And throughout the whole nightmare, this girl made me a part of her daily existence. She would listen to my nonsense every day reassuring me that things would get better.  It was tough but she held on without letting go. Other people would just hear and forget but this girl chose to listen until I got rid of my scars.

It requires a lot of courage to hold on to a person when they are at their worst but she did that as if it was an everyday habit.  The ease at which she understood my turbulence surprised me initially but as I got to know her better I understood why she held on to me firmly. We both thrive on the same emotion – Love.  Love has this remarkable ability to forge unexpected bonds and heals scars and that’s exactly what happened between us.

In a world, everybody is rushing to be part of the race Iswarya reminds me of a beautiful pause button.  She’s someone who can savour life for what is without worrying too much about what lies ahead. No big aspirations or ambition just a life filled with love. There’s an inherent simplicity in the way she approaches life which is very beautiful. I wish there were more people like her around we wouldn’t have to worry about success-failure, winning or losing.

And to date, she remains the only person outside of my family who calls me by the favourite part in my name.  There’s a certain joy in seeing a person do that.

Best wishes Iswarya.  Cherish the love and hold on to your way of life. Good things await you.  


For way too long we have held on to the virtuous woman as an ideal representation of how a woman should be.  Why not take a diversion and celebrate a flawed woman instead. To me, the play didn’t begin until Jeannette came on stage, a woman who is so unabashedly herself despite the constant turmoil surrounding her life.

I know Jeannette for I have been love with Jeannette for a long time without giving her a face and a name. I know Jeannette, a woman who refused to be stripped of her desires. I know Jeannette, a woman who refused to let go of the scars that trouble her. She embraces her flaws in the form of a wedding gown.  Her only ray of rope questions her and demands answers. But she’s relentless and determined to hold on to her flawed persona.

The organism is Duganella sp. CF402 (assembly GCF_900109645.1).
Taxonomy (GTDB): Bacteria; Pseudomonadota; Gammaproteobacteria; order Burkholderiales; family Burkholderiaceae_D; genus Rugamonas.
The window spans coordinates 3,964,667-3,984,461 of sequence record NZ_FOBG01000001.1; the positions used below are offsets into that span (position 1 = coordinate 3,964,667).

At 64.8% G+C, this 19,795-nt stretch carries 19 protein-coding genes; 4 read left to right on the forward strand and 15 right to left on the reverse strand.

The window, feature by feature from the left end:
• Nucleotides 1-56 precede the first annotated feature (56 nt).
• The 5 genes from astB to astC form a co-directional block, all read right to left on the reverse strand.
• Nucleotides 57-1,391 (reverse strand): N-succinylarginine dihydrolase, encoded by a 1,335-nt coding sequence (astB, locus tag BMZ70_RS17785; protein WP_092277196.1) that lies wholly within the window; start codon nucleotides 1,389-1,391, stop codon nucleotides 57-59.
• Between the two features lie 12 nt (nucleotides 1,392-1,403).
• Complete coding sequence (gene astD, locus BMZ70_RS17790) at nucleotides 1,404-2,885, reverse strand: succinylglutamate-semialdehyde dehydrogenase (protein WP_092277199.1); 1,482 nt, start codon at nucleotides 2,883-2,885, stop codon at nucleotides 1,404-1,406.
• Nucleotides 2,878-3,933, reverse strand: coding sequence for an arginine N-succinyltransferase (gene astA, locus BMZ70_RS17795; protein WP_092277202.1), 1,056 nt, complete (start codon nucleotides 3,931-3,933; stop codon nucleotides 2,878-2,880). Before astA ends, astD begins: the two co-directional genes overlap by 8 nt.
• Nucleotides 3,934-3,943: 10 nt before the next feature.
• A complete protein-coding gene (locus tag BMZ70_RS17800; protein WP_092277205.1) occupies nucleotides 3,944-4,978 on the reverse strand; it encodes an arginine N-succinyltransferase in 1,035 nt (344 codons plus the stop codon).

She seeks doom as her only gateway to redemption and embraces the end with open arms. For once she’s not alone there’s someone willing to hold her hand before she closes her hand for one final time. “Save her” her loved ones scream but it is too late for her troubled soul seeks an answer in the alternate world.

We all do that mistake, don’t we? We judge, make choices on her behalf and demand what we deem to be an appropriate behaviour.  Why not leave the choice to her and cherish her presence as she lives her life to the fullest. It’s ok if she messes up; it’s ok if she makes wrong choices. The choice of how to live belongs to her alone. Let her be what she is. Let’s celebrate her free spirit.  Maybe it’s not too say I love you Jeannette before she takes that final step of embracing doom.



I am indebted to this guy for a lot of things, for the number of times he’s saved me from a bad movie, for the number of times he’s literally pushed me to watch the good ones but more than that I am grateful for the sanity he brings to the movie reviewing space. Social media these days has literally turned into a space for one upmanship where people literally scream out the supposed flaws in a movie review if they don’t agree with a review. Ravi remains a rare exception. He knows his space and allows space for other reviewers without being too rude while contradicting a review or a movie opinion. It is a basic social media etiquette but not many follow it. That is my biggest take away from him. He is one of those rare souls who understand my passion for movies

Beyond that, there’s the number of delightful books he highlights on his timeline which almost makes me jealous of his collection. And then there’s that small life-changing event of NotionPress workshop. I say life changing because it gave me a few friends who are permanent impressions in my life. I have always admired them from a distance and it was quite fascinating to watch them in action from close quarters.

Ravi, I love the fact that you are taking your time for your first published work. Let me know when it’s done let’s celebrate together. I love the fact that you remind me of Po’s unassuming charm. I love how you remain so calm despite juggling with so many things. There’s no noise, no scream, just the silence of a person who is sure of his space and gets things done. I wish you well for all that is to come and I can assure you that I will be applauding for you when you get to where you want to be. We haven’t watched a movie together. Now that I have time on my hands we will plan a proper movie outing.

PS : Someday I am going to make you watch all the bad movies that you have missed so far.





Shah Rukh  – The Lover Boy who never grew up.

Dear Shah Rukh,